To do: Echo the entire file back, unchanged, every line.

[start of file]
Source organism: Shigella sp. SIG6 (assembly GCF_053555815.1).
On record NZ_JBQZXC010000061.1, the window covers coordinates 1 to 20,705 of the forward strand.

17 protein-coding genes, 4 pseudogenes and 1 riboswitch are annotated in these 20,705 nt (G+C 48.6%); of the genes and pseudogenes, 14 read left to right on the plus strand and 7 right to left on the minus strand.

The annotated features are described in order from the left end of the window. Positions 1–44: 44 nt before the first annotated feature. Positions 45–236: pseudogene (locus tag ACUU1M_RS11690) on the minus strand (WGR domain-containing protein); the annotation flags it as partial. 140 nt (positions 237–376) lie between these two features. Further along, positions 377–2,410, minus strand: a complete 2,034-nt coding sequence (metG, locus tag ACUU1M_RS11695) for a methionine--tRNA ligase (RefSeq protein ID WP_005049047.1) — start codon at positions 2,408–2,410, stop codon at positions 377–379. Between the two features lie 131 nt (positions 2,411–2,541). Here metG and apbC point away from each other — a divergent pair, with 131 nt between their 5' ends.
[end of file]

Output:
Source organism: Shigella sp. SIG6 (assembly GCF_053555815.1).
On record NZ_JBQZXC010000061.1, the window covers coordinates 1 to 20,705 of the forward strand.

17 protein-coding genes, 4 pseudogenes and 1 riboswitch are annotated in these 20,705 nt (G+C 48.6%); of the genes and pseudogenes, 14 read left to right on the plus strand and 7 right to left on the minus strand.

The annotated features are described in order from the left end of the window. Positions 1–44: 44 nt before the first annotated feature. Positions 45–236: pseudogene (locus tag ACUU1M_RS11690) on the minus strand (WGR domain-containing protein); the annotation flags it as partial. 140 nt (positions 237–376) lie between these two features. Further along, positions 377–2,410, minus strand: a complete 2,034-nt coding sequence (metG, locus tag ACUU1M_RS11695) for a methionine--tRNA ligase (RefSeq protein ID WP_005049047.1) — start codon at positions 2,408–2,410, stop codon at positions 377–379. Between the two features lie 131 nt (positions 2,411–2,541). Here metG and apbC point away from each other — a divergent pair, with 131 nt between their 5' ends.